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Death of a President

I will defend Gabriel Range’s Death of a President’s right to exist until the end of the earth. I won’t, however, actually defend the film that Range has made. While its use of special effects and archival footage successfully creates the illusion that we are watching a retrospective program about George W. Bush’s assassination in Chicago in 2007, D.O.A.P can’t follow up its much anticipated money shot with anything absorbing or original.

In the film, when the president is gunned down, panic erupts. Dick Cheney assumes the presidency and Patriot Act III is enacted. A young Muslim who displayed questionable taste in vacation choices is fingered and convicted. Meanwhile, the real culprit turns out to be a Gulf war vet from small town Illinois.

If I hadn’t been a sentient being for the last five years, I might have found Range’s hypothetical future shocking—or at least intriguing. Unfortunately, I’ve been here all along. I know about the myriad ways in which the Bush administration has bent and warped the truth to meet its ends. I know about Guantanamo and the Maher Arar case. I know how post-9/11 panic allowed the Republican Party to stomp all over civil liberties.

Range’s film is thus really about the past more than it’s about the future. He’s using a titillating intellectual game of “What if?" to talk about what happened in the wake of September 11th. The only problem is that this game needn’t have been about the assassination of a president; it could just as easily have been about another terrorist attack on US soil. Range smartly exploits our grisly fascination with presidential assassinations past but, once you get past that, his film is a snooze.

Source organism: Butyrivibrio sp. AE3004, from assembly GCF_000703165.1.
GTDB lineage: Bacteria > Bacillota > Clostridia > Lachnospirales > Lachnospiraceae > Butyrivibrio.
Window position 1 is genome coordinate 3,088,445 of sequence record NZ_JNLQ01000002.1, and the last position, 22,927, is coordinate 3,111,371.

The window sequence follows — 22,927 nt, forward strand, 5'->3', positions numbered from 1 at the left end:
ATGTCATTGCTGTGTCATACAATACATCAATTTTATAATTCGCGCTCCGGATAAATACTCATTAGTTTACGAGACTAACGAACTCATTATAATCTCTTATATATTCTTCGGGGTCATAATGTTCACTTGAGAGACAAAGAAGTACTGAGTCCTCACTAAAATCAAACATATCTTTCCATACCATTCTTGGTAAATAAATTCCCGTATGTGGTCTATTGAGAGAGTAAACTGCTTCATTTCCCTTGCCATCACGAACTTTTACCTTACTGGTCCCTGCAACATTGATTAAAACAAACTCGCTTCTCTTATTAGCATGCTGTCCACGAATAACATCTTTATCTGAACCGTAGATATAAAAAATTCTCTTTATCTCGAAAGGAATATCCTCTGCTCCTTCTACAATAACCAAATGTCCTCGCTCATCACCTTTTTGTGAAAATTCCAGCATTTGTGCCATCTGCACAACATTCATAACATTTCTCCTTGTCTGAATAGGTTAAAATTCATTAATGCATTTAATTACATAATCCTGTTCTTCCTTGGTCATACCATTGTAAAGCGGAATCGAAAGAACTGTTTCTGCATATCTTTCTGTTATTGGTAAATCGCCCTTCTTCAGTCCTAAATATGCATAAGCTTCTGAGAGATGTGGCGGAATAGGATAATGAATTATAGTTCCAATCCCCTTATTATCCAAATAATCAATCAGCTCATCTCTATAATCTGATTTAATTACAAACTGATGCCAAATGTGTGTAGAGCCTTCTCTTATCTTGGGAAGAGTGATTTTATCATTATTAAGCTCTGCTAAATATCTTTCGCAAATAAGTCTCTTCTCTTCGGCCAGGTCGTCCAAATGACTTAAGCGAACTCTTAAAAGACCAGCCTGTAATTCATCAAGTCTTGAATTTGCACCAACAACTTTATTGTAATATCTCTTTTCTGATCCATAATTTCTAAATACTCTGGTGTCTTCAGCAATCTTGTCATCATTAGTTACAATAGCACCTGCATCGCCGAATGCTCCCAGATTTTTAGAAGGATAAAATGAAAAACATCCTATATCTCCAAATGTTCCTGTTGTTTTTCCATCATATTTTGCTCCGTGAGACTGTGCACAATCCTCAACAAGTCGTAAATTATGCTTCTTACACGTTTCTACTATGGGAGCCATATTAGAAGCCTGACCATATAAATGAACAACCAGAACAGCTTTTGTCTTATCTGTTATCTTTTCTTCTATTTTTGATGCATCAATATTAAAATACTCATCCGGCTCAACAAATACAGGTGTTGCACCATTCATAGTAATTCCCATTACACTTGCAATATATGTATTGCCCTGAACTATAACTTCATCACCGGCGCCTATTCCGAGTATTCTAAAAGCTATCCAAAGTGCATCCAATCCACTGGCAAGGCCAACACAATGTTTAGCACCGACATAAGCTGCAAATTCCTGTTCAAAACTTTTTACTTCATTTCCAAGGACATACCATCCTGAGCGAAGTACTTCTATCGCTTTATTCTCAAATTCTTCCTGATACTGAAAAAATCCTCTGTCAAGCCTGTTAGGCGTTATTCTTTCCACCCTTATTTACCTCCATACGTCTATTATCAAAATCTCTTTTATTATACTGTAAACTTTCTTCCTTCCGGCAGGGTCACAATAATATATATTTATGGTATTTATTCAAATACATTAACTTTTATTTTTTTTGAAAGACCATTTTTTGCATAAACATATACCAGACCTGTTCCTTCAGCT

The first thirty minutes of D.O.A.P. are the only ones possessing any tension. Weaving seamlessly between archival footage, shots of a seething, anti-war Chicago crowd and interviews with secret service agents and presidential aides, Range keeps us on the edge of our seats—despite the fact that we know exactly what’s coming. That’s what we’re all here for and we know it. We’ve heard that Range uses the situation to make a point. But, if we’re honest, all we want is the mild frisson that Bush’s death will provide. Only later, when the film’s sluggish and soporific, Law and Order-style courtroom plot has played itself out, does the truth become clear: without Dubya’s imaginary death, Range’s flick would never have made it to the big screen at all. This just isn’t that great a film.

Death of a President is now playing at Canada Square (2190 Yonge St.), Eglinton Town Centre (1901 Eglinton Ave. E.), Paramount (259 Richmond St. W.) and others

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